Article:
I first met Sulayman in a play at the British Council—Nicholas Nickleby, a light production our English drama class performed in the summer, when the streets of Damascus buckled under the heat and we awoke each night to the hiss of deadened power lines. Sulayman had declined the starring role. “Some heroes are so boring,” he told me in one of our first conversations, preferring to play the shambling orphan boy, Smike. I played Frank Cheeryble, a dull, chivalrous man who ends up marrying the hero’s sister.
Our fathers, Sulayman’s in particular, ridiculed acting as a child’s game; my friend had resorted to sneaking to auditions to preserve a measure of peace in his family. Nonetheless, he managed to gain some fame in the tiny circles of people hungry enough for theater to attend the Council student shows and scattered embassy productions that bobbed up here and there in the city. Over time, we fell into an informal society with other friends from the Council, young men who, like us, possessed sufficient ambition or means, or both, to pay exorbitant fees for the privilege of learning English with native speakers rather than the stuttering functionaries who ran the government institutes.
At our table in the corner of Hamidi’s café, we talked about the international theaters we would tour and the women we would marry, beautiful and as yet unknown, and how the plays we wrote would express truths about our society too trenchant to be said out loud, even in the near-empty coffeehouse. In the privacy of each other’s homes, we imitated Nimr Khaldun and his men from the National Theater, planting our feet and thrusting back our shoulders, barking out lines like half-animate statues. I had not acted in as many plays as Sulayman but was doing a better job of keeping up pretenses off stage. In my engineering courses at Damascus University, I was pantomiming the motions of a man preparing for a life of prosperity and respect, while Sulayman continued his indifferent struggle with his accounting classes. “Master infiltrators,” we called ourselves in secret, declaring acting our true and singular avocation.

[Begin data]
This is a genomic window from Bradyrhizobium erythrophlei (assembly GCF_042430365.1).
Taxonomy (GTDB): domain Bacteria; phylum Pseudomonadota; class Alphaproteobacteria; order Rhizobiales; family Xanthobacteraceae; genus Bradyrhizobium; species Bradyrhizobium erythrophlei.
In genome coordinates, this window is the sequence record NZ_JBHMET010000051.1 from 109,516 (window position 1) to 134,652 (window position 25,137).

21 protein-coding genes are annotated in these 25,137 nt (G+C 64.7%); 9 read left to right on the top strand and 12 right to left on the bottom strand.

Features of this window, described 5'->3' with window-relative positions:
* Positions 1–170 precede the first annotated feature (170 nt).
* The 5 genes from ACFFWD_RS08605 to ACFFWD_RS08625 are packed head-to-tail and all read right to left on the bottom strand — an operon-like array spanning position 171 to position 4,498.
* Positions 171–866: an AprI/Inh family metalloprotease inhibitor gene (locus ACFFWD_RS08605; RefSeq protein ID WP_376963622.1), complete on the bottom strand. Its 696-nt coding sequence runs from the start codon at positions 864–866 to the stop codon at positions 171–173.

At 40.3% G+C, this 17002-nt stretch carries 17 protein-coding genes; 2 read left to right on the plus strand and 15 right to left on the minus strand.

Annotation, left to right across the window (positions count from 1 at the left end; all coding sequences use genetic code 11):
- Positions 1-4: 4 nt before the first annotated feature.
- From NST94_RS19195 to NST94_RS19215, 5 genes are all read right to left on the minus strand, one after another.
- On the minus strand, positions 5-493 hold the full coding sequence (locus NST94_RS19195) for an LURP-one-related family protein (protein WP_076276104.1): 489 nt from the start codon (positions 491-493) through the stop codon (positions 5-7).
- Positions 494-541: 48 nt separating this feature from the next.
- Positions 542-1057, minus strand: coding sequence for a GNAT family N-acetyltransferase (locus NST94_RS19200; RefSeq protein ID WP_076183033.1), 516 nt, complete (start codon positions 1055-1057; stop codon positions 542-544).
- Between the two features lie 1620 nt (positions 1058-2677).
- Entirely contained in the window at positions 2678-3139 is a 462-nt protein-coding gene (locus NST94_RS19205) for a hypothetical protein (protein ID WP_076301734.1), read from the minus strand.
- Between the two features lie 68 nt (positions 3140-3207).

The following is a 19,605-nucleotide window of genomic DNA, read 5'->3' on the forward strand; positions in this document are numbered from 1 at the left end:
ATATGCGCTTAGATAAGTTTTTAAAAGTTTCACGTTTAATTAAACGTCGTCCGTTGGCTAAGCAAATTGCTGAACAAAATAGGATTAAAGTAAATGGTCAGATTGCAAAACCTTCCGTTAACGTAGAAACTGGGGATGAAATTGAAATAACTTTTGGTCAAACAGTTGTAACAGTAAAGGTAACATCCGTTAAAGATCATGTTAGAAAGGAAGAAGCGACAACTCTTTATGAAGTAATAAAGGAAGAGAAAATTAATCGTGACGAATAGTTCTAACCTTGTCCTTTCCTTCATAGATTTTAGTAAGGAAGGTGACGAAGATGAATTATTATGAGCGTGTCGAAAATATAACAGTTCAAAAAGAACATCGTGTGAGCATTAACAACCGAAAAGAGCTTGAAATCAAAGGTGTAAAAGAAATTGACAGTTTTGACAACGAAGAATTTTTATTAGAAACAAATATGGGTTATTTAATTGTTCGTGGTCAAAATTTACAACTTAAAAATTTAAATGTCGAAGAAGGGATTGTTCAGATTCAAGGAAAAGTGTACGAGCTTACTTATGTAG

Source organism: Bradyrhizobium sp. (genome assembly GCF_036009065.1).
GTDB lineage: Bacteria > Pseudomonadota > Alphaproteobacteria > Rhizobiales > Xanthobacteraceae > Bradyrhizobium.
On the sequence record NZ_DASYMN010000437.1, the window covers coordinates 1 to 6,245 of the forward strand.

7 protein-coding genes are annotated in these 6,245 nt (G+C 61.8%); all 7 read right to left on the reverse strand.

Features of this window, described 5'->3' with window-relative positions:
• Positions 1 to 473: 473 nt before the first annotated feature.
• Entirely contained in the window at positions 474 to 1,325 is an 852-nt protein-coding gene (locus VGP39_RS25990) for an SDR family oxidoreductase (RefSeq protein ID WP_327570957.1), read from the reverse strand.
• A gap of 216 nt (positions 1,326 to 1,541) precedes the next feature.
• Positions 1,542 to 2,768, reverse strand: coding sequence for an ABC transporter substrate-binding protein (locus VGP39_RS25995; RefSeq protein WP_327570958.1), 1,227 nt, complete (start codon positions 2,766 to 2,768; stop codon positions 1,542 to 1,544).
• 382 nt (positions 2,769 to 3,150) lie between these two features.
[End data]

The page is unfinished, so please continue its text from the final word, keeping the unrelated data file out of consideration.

The director from London arrived in Damascus in 1999, one year after Nicholas Nickleby. That autumn, American and British planes swooped over Basra and Karbala; the news played endless reports about food sanctions and no-fly zones and skirmishes across the eastern border.
“Hello, hello, and marhaba,” Stephen Greystone said with a broad smile as he shook our hands in the audition room at the Council. He looked exactly as I imagined an important London director should: trim and silver-haired, with thin spectacles and a silk scarf, a man who carried in his gestures the roar and [End Page 94] grandeur of the world’s lit stages. London! The West End! For weeks our friends had spoken of nothing else. Some said the British ambassador himself had invited Greystone to stage a play at the Council involving Syrian and British actors. We had expected life to work the way it always had: the Ministry of Culture—“the Ministry for the Eradication of Culture and Prevention of Fun,” Sulayman called it in a whisper—would cancel the visit at the last moment; the director himself would take one look at our city, its crumbling blocks and soot-filled air, and head straight back to London; or the play, the English-language version of Waiting for Godot, would not travel past the cataracted eyes of the Ministry censors.
But there he was, solid and real, handing out scripts for Sulayman and me to read and giving us peculiar instructions. “You have just caught on fire. You are a bird with one lame wing. You will seduce a woman by reading her this grocery list.” I, a respectable boy from a good Damascene family, felt myself turning crimson at that last bit. Sulayman winked in encouragement, and I pressed on. I was a good enough actor; I could drop or heighten the pitch of my voice and arch my eyebrows in a comical way; I could mince my footsteps and thrust my hips...